The Future of Iraqi Kurdistan, the Kurdish Independence Referendum, Women’s Rights, and What Happened under ISIS in Iraq
(Sarwah Abdulwahed Qadir, September 13, 2017)
Transcript available below
About the speaker
In 2014, Sarwah won a seat in the Iraqi Parliament as a member of the Goran (Change) party. Defending women’s rights and democracy in Kurdistan and the Iraqi Parliament, Sarwah recently became the head of the Goran party bloc in parliament. She will talk about the Kurdish independence referendum, women’s rights, and suffering under ISIS.
Robert R. Reilly:
As you know, our speaker tonight, Sarwah Abdulwahed Qadir, is going to speak on the future of Iraqi Kurdistan, women’s rights and what happened under ISIS in Iraq.
However, I’m going to cede the privilege of introducing Sarwah to an old friend of mine, Entifadh Qanbar, who I’ve known for many years, who is himself an Iraqi. He’s an Iraqi Army veteran. He was also a veteran of Saddam Hussein’s prisons. I first met Entifadh in his capacity as the Washington director of the Iraqi National Congress. Now those of you who worked on this issue will know that that was the group that had pulled together so many sectors of Iraqi society, planning for what we had all hoped then would be a better future for Iraq.
So I will surrender the floor now to Entifadh with the introduction. He will also be helping with the translation for Sarwah’s introduction. I will say one thing about her of which I’m very proud. We both are veterans of the Voice of America because Sarwah has a rich background as a journalist. Entifadh?
Good evening. Thank you, Bob. I’ve known you now for a decade and a half. And me and Bob were working on the liberation of Iraq in 2003, the good old days. Some of the things turned to be bad. Some of [the] things turned to be good. One of the goods we have a young woman who is a member of Parliament of Iraq. By the way the Iraqi Parliament 25% are women. And she’s a voice of civil society Iraq and a voice of a secular Iraq and she’s a very active and rising star in the Iraqi Parliament. Sarwah – I have known when she was the- she was the Voice of America and Al Hurra correspondent in Kurdistan. She was my colleague.
Every time I go to Erbil I- We are bringing Sarwah through a foundation that I have started recently. My wife, Hiba, is also a member of this foundation, and we have people in Iraq also. The foundation is called Future Foundation. We are trying to build bridges between Iraqi secular and Iraqi civil politicians, non-Islamist, there’s underline to come to Washington, meet and connect to the American people, to the U.S. government, to the U.S. Congress and to empower the seculars in Iraq versus the Islamists, who believe they have basically destroyed the dream of democracy in Iraq, not totally but for a big part of it.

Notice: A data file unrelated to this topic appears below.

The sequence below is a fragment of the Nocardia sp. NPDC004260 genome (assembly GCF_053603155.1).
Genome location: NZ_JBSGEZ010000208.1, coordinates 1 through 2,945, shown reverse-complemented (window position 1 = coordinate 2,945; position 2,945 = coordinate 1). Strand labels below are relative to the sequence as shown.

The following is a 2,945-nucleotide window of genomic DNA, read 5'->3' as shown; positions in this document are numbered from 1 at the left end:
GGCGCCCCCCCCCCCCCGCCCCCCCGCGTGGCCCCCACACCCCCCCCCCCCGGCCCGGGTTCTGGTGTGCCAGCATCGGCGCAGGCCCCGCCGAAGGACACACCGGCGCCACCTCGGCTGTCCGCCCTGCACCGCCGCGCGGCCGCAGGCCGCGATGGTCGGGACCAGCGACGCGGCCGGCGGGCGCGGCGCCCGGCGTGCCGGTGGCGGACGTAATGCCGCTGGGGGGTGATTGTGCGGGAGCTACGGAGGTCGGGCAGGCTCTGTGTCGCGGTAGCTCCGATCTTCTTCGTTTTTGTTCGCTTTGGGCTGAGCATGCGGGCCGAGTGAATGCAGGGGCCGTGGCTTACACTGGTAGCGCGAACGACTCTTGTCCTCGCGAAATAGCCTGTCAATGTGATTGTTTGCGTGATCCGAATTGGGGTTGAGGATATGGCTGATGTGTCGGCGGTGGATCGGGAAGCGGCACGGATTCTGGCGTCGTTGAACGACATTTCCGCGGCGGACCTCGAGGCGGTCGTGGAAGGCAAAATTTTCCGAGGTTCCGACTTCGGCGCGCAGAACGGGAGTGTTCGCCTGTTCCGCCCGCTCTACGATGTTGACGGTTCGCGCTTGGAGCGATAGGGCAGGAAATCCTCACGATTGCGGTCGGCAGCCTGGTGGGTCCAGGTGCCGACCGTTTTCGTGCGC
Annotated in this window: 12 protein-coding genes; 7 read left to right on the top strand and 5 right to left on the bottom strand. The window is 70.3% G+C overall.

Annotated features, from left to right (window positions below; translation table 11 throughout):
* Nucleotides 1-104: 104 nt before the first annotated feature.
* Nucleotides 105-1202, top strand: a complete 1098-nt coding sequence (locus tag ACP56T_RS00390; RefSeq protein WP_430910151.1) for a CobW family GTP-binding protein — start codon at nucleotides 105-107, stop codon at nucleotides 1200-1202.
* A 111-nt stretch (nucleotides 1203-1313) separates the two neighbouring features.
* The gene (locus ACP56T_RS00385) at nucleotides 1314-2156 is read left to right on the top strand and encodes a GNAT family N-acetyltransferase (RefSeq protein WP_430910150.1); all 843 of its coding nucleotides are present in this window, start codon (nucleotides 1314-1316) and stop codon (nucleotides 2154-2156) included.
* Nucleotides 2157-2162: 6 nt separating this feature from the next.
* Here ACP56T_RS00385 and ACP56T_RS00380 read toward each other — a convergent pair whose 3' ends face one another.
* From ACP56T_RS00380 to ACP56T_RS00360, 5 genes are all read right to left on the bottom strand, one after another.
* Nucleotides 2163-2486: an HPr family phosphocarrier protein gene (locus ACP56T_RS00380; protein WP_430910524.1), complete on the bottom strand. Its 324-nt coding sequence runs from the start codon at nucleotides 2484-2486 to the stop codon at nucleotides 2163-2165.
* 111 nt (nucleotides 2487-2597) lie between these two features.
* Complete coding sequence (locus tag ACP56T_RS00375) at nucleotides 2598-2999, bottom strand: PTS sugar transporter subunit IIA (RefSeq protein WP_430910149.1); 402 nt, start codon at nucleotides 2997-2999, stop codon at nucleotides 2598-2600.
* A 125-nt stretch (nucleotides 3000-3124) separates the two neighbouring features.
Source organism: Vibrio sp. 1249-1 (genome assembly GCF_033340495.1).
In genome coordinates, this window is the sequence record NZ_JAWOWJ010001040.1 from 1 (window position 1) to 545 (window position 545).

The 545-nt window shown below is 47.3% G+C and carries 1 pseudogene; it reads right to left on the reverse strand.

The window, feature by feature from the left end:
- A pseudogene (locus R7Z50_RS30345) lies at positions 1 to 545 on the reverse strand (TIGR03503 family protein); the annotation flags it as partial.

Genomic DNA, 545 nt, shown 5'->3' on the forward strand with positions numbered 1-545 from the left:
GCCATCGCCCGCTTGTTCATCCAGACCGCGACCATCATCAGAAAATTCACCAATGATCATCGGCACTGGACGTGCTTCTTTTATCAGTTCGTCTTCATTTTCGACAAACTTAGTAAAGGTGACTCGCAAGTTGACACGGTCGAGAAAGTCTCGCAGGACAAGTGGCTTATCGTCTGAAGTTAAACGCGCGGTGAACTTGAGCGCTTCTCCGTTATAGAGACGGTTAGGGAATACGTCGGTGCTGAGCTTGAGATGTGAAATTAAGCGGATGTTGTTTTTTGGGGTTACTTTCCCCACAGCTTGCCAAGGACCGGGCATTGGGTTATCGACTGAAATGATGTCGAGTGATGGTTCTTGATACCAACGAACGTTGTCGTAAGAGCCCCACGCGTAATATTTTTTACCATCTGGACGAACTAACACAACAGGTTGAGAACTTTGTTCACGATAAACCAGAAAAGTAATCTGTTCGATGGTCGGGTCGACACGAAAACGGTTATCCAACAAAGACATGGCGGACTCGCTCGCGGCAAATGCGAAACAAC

So my first client per se is Sarwah. We invited her, she came to Washington, and we are honored to have her, and you are going to see a flow of Iraqi politicians coming. We are, at the same time, simultaneously convening a conference in Iraq of more than 105 parties of secular and civil parties, non-Islamist, again, to empower parties, including Dr. Iyad Allawi, who Bob knows very well. He was the Prime Minister of Iraq and now he is the Vice President of Iraq. And by the way, my wife Hiba works as an advisor to the Vice President of Iraq, Dr. Iyad Allawi.
So I’m honored to have Sarwah here and I hope she will give you an important perspective. You know Kurdistan now is going through a very, very dangerous and critical juncture. There is supposed to be a on the 25th of this month a referendum on the independence of Kurdistan. It is not independence. It is a referendum on independence.
Sarwah belongs to a party which is Gorran, which was basically established a few years ago and it is a rising party. It has gained huge popularity among young men and women in Kurdistan, and she is one of those people who are opposing this referendum, so she is going to focus a good portion of her presentation on why she is opposing this referendum and why she thinks this referendum is not timed in a wise way.
And I would just like to also emphasize that the opinions and the things that Sarwah is going to mention tonight have nothing to do with the opinions and political ideas of the Future Foundation, though her comments represent herself and her party. Welcome, Sarwah.
Ladies and gentlemen, thank you for inviting me here. I am very delighted to be with you and I hope I can explain and convey to you the ideas of the Kurdish people in Iraq. I am going to start with what is going on in the Kurdish area of Iraq. First of all, I would like to talk about the Goran, the change movement, which started in 2009. I am honored to be one of the leaders of this movement.
The Goran movement was established in 2009 after twenty-one years of ruling divided by two parties in Kurdistan, the Patriotic Union of Kurdistan (PUK) and the Kurdish Democratic Party (KDP). We have the honor to be established as an opposition party. The purpose of establishing the party was first to fight and stop corruption.
After twenty-six years of autonomous ruling government in Kurdistan, we still have an almost independent economy and army. We are also still facing very difficult problems in Kurdistan. We do not know, for example, how much the revenue of oil in Kurdistan is getting. It is estimated that Kurdistan is exporting one million barrels of oil per day, but unfortunately we do not have an account for how much money this is generating, and if it is going to the Treasury.
The parliament has been disassembled or disbanded for two years, and the parliament was supposed to legislate a law to regulate the presidency of Kurdistan, but unfortunately before the parliament was able to legislate this law, the parliament was dissolved.